It is a great demonstration of looking at the clock, data, latch and 3 outputs from a shift register driven by an Arduino.
You can setup a trigger to start capturing when you see a specific pin toggle. You can add a button and press it yourself when you need to trigger if you have to, but ideally something in the logic signal you're looking at will be the trigger. In the shift register demo video he has two Arduinos, one with AGLA and one driving the shift register. If you added a debug pin toggle somewhere in the code on the non-AGLA Arduino, you could trigger on that pin with AGLA.
That is actually the technique I use to time the sample rates. I use the OLS (Openbench Logic Sniffer) hardware to watch a debug pin on the AGLA. When I sample I toggle the debug pin a few times, then turn it on, sample, turn it off. Since I have a trigger setup on the OLS to watch the debug pin it will start capturing when I initially toggle the pin. Then I can measure the time between pin on, sample, pin off to see how long the sample took.
The maximum sample rate at 16MHz is 5.333MHz (3 clock cycles per sample) but the timing doesn't work out right with that clock rate. You can still get that rate by removing the NOP on the 4MHz rate if you want to experiment. If you run your ATmega at 20MHz you can sample at 5MHz and it should work pretty well timing wise. I haven't tried it yet, but hopefully will eventually. Note this would generally be on your own board or a breadboard setup since the Arduino is clocked at 16MHz.
I settled on 2MHz and 4MHz as being particularly useful samples rates and they appear to be as accurate as the lower rates. The code size is rather significant now do the unrolled loops. It just fits on an ATmega328. If you're using an ATmega168 you will need to comment out either the captureInline2mhz() or the captureInline4mhz() call. Then the compiler won't link that function in and you'll be fine. You can also comment out one of the other capture lines but I would say probably commenting out captureInline2mhz() is the way to go as it is the largest and leaves you with 4MHz.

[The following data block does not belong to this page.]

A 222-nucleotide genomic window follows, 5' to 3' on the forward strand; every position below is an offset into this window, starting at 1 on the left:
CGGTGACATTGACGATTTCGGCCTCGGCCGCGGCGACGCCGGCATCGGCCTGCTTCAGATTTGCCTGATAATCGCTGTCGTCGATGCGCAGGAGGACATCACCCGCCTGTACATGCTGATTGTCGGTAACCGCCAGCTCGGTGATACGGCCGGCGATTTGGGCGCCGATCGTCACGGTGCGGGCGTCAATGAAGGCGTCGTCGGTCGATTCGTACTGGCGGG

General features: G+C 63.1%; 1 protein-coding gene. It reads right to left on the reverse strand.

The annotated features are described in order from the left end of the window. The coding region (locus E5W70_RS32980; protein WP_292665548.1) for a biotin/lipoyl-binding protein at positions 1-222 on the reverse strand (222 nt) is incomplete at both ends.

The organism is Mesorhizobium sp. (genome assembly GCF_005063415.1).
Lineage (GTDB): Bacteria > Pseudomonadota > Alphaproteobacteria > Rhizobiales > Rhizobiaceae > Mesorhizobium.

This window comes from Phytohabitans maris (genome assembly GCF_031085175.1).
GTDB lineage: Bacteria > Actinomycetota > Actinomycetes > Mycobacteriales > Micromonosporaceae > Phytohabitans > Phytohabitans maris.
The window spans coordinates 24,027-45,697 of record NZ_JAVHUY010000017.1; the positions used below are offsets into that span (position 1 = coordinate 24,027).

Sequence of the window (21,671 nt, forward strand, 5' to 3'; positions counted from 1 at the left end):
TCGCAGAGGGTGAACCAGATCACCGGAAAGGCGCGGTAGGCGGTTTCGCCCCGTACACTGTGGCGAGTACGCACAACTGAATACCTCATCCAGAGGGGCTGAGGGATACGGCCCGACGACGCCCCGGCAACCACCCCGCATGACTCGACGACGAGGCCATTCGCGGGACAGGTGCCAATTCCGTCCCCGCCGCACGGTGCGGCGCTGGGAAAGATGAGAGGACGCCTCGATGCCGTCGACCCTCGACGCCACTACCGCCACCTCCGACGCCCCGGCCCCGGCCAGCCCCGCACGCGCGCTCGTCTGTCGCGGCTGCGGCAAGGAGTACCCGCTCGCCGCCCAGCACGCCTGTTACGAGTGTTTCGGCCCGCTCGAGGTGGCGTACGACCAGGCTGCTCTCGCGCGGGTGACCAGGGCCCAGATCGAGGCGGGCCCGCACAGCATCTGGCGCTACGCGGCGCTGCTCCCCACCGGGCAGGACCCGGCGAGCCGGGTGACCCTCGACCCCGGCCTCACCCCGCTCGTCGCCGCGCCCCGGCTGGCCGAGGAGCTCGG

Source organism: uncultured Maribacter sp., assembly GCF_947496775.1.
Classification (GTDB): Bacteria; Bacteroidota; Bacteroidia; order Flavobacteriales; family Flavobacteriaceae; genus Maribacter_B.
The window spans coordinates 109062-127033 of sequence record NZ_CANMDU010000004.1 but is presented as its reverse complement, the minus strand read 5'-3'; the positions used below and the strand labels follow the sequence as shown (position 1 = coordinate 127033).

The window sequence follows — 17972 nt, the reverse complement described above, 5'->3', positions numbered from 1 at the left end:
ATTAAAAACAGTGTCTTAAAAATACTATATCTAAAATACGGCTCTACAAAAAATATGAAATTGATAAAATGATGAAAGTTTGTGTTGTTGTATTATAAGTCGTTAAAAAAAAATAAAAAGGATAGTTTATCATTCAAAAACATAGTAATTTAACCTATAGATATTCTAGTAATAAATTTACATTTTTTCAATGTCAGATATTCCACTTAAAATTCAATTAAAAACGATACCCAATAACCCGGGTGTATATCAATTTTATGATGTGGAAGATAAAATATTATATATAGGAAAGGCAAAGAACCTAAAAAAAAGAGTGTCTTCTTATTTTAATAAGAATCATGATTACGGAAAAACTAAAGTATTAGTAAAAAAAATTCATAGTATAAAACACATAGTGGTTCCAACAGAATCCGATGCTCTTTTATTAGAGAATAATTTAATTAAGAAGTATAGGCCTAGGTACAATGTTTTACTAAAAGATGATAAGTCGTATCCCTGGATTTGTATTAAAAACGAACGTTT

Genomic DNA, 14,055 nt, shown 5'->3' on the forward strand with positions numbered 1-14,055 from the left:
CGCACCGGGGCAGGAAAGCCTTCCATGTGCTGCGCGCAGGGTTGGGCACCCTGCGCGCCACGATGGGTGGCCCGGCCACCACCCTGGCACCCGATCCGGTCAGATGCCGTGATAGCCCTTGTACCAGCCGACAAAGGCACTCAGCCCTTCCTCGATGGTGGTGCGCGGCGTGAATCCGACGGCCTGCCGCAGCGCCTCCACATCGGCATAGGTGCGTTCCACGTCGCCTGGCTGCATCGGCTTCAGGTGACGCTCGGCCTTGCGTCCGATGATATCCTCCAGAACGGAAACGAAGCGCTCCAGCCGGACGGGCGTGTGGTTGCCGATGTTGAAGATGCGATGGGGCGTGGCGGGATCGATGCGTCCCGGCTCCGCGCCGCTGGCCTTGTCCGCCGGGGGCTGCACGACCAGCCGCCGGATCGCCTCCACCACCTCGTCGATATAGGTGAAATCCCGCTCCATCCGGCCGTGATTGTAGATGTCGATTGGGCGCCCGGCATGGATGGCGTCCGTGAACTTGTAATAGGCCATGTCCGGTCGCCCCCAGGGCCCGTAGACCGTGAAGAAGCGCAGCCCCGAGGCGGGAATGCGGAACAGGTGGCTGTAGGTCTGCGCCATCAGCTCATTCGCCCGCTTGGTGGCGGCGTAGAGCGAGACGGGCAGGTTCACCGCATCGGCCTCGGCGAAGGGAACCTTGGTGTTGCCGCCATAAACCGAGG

Note that you should really not expect to use triggers with 2MHz & 4MHz since I can't check the trigger conditions at those speeds. You can use a trigger though, just know that the sample rate for the trigger condition is below 1MHz so if you are toggling something to trigger the logic analyzer make sure the toggle is long enough to get caught. Once the trigger fires the sampling is done at the faster clock rate.
I've tested it on an Uno and a Mega and it works as expected. If you test it and run into any problems (besides that slow upload!) let me know by filing an issue on github or posting here.
I also added some commented out code at the end of setup() to turn on timer2 at 100KHz on pin 11. The code is '#if 0', just set that to '#if 1' to include it. This is really only useful to validate your setup works with a know signal that is internally generated. Since it is internal and using the same clock the sample code is using, it should give you a nice accurate 100KHz signal to look at in the OLS client. I've submitted a pull request to get the new sample rates into the OLS client device profiles in version 0.9.7 but the github repository also has updated device profiles.